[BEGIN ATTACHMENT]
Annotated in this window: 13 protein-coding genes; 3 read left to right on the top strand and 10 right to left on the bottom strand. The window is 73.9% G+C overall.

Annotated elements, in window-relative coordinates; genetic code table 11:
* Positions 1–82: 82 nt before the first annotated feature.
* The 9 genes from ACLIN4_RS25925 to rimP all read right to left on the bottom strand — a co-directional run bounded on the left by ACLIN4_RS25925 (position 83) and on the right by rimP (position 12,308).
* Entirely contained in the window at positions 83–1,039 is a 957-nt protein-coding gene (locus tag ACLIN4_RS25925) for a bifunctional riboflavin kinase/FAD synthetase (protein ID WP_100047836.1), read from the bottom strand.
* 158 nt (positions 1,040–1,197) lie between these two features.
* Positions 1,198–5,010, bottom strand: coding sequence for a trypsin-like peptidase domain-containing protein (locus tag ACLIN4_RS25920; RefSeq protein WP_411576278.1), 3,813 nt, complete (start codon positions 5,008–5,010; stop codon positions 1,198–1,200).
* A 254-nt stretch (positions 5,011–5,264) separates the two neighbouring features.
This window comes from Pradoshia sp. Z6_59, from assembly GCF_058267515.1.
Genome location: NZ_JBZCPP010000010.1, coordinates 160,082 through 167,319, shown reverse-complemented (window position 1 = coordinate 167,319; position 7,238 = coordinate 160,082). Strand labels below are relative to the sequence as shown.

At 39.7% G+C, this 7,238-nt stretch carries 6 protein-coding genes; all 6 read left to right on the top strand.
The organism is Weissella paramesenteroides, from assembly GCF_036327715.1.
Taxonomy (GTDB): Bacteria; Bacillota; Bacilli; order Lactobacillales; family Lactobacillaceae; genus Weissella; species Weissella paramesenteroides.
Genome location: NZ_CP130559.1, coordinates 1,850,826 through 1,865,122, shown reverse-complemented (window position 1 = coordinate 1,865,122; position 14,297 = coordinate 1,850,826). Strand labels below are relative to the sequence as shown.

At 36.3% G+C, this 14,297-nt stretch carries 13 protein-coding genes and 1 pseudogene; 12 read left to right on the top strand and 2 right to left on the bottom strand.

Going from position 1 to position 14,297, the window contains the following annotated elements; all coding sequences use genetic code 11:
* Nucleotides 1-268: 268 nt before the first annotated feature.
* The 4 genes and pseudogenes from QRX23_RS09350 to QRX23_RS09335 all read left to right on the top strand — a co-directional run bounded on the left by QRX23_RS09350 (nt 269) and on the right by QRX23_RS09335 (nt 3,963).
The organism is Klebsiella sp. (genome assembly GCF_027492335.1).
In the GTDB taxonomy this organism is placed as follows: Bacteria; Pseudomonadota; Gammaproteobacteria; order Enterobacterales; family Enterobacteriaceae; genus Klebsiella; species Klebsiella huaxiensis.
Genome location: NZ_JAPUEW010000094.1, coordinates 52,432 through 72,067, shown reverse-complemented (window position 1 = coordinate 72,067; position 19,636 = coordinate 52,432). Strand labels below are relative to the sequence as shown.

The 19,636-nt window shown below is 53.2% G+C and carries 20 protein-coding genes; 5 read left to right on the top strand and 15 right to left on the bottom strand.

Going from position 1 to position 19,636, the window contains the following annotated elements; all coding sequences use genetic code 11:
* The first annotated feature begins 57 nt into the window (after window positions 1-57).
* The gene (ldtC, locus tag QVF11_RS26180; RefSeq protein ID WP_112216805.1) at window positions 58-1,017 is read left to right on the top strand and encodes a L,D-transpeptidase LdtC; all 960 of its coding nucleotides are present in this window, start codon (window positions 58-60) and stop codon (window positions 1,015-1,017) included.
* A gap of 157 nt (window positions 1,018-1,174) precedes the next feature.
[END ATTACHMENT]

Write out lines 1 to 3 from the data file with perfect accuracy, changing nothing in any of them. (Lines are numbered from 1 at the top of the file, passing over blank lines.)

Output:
Annotated in this window: 13 protein-coding genes; 3 read left to right on the top strand and 10 right to left on the bottom strand. The window is 73.9% G+C overall.

Annotated elements, in window-relative coordinates; genetic code table 11:
* Positions 1–82: 82 nt before the first annotated feature.